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It has to be one of the misguided articles in the New York Times. Covid’s Risk to Older Adults by David Leonhardt.

The article quotes Janet Baseman, an epidemiologist at the University of Washington and presumably an expert:

“I think the risk is not super high for relatively healthy and boosted people in their 70s,” Janet Baseman, an epidemiologist at the University of Washington, told me. “I think it’s moderate at most.”

So what more do we need to know? This response echoes other comments from doctors about Covid-19. which I reported in this article. But if we stopped there, we’d have no story to fill the Times column-inches.

Baseman goes on to say “that if she were in her 70s, her primary worry would be getting moderately ill, needing standard medical care and not being able to get it at an overwhelmed hospital.”

Wait….being moderately ill isn’t the same as having moderate risk. Moderately ill patients are defined as needing hospital care but not “organ support..”

It’s not clear what’s meant by “moderate risk.” The only definition I could find refers to long-term health conditions that aren’t immediately life-threatening but could cause problems later, such as pre-diabetes, obesity, and hypertension.

Regardless, we’ve got some muddy thinking here.

Even worse, the article lumps all 75-year-old women together. The author seems to have listened to “Grandma Got Run Over By A Reindeer” a few too many times. Many 75-year-old women have comorbidities. Many live in some form of assisted living or even nursing homes. Without controlling for those factors, the numbers are meaningless…and of no particular relevance to any 75-year-old reading this article. You have “older” people like Willie Murphy, the body-builder who attacked a burglar in her home. You have people like the late Olga Kotelko, who died at 93 a few weeks after competing in track and field events. You have thousands of men and women competing in senior games…and even more who are healthy and trying to stay that way, despite the best efforts of their doctors.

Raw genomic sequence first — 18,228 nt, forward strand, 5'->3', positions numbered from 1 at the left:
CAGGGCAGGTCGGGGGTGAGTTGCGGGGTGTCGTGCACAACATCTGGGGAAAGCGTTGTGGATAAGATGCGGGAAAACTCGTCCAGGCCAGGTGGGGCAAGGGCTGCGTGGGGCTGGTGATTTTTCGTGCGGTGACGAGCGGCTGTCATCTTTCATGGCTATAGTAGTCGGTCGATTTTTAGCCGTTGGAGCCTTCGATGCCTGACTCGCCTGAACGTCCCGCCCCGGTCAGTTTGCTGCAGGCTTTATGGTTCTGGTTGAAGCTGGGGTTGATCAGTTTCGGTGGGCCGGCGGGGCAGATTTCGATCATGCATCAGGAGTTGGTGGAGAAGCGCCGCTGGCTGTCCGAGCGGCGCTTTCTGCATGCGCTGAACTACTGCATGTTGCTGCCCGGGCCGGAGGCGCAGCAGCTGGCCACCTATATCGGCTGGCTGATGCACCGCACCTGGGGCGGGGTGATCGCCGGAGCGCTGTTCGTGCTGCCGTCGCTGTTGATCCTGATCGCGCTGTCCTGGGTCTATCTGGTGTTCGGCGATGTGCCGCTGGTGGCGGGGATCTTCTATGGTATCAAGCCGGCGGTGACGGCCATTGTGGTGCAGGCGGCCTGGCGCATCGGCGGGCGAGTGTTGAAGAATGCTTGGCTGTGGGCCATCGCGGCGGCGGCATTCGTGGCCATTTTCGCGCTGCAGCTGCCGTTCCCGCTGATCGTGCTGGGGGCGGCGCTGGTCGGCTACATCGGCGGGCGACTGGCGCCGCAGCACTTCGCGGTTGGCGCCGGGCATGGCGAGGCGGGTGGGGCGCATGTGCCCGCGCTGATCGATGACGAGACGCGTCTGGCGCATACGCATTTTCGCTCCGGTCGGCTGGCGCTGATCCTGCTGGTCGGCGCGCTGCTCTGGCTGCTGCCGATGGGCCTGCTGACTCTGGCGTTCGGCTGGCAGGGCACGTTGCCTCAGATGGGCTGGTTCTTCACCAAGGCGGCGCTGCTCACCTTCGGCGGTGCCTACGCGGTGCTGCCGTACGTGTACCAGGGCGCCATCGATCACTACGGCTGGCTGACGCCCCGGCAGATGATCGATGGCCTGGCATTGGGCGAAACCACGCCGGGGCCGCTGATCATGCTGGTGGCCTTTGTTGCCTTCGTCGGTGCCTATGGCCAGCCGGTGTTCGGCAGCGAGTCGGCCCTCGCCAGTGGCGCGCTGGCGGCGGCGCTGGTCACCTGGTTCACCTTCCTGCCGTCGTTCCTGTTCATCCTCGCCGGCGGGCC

The 75-year-old women I know are less concerned of dying from Covid than of living long enough to end up in nursing homes, where 25-40% of the residents are abused. Every time an article gets published about the horrors of these homes, hundreds of readers write comments to express their wish for easier access to assisted dying.

They’re frustrated with doctors who treat them like children, catastrophize minor problems or dismissively ask, “What do you expect, at your age?” They’re tired of doctors who lack understanding of the physiology of people over 50 and who impose meaningless tests, such as EKG’s with an 80% false positive rate that were never intended for screening healthy people.

At a certain point in life people stop fearing death. They’re more concerned with how they will die and how to avoid. the tortures conceived by the medical industrial complex. After all, spies in World War II got cyanide pills they could use to avoid torture; nobody suggested they see a psychiatrist first. They knew torture when they saw it, and so do older people today.

Articles like this portray older people as uniformly weak and unhealthy. They make it difficult (if not impossible) for anyone over 6o to be taken seriously. I shudder to think how many well-meaning adult children will insist that their healthy parents take precautions that will do little to affect their health and well-being, but do more to take away meaning and happiness from the time they have left.